Later the officer gets out her laptop and starts writing her report. She writes, “The bedroom was entered by this officer.” Typing those words transforms her into an honest person, and she returns the ring.

Ridiculous, isn’t it?

Suppose, though, you’re an officer who happens to like passive voice. You’re old-school, and that’s how you were taught to write. Why change?

Three reasons:

  • You want your writing to sound up-to-date and professional. Bygone terminology dates you.
  • Passive voice takes longer to write and to read. It’s going to slow you down if you’ve had a busy shift or you have a great deal of paperwork to review before a court hearing.
  • Passive voice creates confusion. Suppose you’re testifying in court and the question of Miranda rights comes up. “Who read Johnson his rights?” asks the attorney. “It says in your report that Johnson was Mirandized, but it doesn’t say who did it.”
    You gulp. You suddenly realize that the other officer at the scene, Joe McDonald, read Johnson his rights. Unfortunately McDonald isn’t in court today. The hearing has to be postponed until McDonald can testify.
    You could have avoided that embarrassing mistake if you’d used active voice: “Officer Joe McDonald used his Miranda card to advise Johnson of his rights.”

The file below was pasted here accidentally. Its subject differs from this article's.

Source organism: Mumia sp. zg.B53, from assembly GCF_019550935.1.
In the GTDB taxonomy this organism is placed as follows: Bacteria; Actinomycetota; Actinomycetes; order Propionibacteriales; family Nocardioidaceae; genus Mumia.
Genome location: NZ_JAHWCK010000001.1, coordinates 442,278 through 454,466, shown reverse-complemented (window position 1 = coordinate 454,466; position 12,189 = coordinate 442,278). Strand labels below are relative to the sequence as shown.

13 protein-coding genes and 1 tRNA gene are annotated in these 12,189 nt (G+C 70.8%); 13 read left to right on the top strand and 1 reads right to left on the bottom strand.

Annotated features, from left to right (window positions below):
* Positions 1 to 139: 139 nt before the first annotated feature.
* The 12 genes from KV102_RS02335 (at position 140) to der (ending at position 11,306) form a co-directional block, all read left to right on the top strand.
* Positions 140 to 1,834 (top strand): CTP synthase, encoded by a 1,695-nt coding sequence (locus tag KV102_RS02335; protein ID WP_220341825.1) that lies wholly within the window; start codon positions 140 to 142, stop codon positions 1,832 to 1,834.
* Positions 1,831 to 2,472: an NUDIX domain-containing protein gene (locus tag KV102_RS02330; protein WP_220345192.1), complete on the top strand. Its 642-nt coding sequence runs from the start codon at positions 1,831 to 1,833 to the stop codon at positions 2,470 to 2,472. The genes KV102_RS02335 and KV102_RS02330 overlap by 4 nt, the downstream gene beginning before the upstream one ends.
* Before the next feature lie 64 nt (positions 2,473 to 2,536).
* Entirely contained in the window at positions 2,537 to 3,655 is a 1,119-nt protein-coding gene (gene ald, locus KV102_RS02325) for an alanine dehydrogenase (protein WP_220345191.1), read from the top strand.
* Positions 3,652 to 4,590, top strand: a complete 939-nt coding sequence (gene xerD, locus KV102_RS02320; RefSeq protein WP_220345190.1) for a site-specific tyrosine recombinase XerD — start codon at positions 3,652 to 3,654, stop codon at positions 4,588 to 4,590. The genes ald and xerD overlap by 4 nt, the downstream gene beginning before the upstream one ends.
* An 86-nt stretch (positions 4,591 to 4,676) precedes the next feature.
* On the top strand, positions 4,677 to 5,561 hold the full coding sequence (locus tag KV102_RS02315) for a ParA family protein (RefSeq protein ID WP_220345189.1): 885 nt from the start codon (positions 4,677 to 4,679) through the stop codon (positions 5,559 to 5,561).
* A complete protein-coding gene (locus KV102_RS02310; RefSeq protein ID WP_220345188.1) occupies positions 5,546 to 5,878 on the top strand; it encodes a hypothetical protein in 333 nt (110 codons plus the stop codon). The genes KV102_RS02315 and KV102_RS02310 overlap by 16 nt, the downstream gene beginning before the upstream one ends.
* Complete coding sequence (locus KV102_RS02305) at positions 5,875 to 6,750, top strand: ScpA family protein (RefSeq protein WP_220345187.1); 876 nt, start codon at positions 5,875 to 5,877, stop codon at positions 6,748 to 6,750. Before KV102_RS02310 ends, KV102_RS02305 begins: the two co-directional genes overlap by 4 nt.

Here are a couple of pointers:

  • Active voice tells who did what: The burglar pried open the door.
  • Passive voice often uses by: The door was pried open by the burglar.

Note: Not all “was” and “-ing” words signify passive voice. These sentences are active voice:

Linda was washing her car. ACTIVE VOICE

The mayor was exploring a new approach to the problem. ACTIVE VOICE

Here are passive-voice versions of these sentences:

The car was being washed by Linda. PASSIVE VOICE

A new approach to the problem was explored by the mayor. PASSIVE VOICE

* * * * * *

There’s one situation when passive voice is useful: when you don’t know who committed an act.

The crime scene was compromised. PASSIVE VOICE (effective: You don’t know who compromised it)

The house was entered through the unlocked back door. PASSIVE VOICE (effective: You don’t know who entered)

Bottom line: When you know who did what, use active voice. Or – to restate the handy rule I gave you earlier – start every sentence in your reports with a person, place, or thing.



The Death of Vanessa MacCormack

Police are investigating the violent death of Vanessa MacCormack, a 30-year-old wife, mother, and teacher who was found dead at home on September 23. Her husband has been charged with her death. Text messages, financial information, and testimony from a drug dealer are factors in the case.

You can read the police report (it’s lengthy) at this link:

The police report is thorough, objective, and professional. But it’s always a good idea to think about possible improvements.

What do you think of this sentence?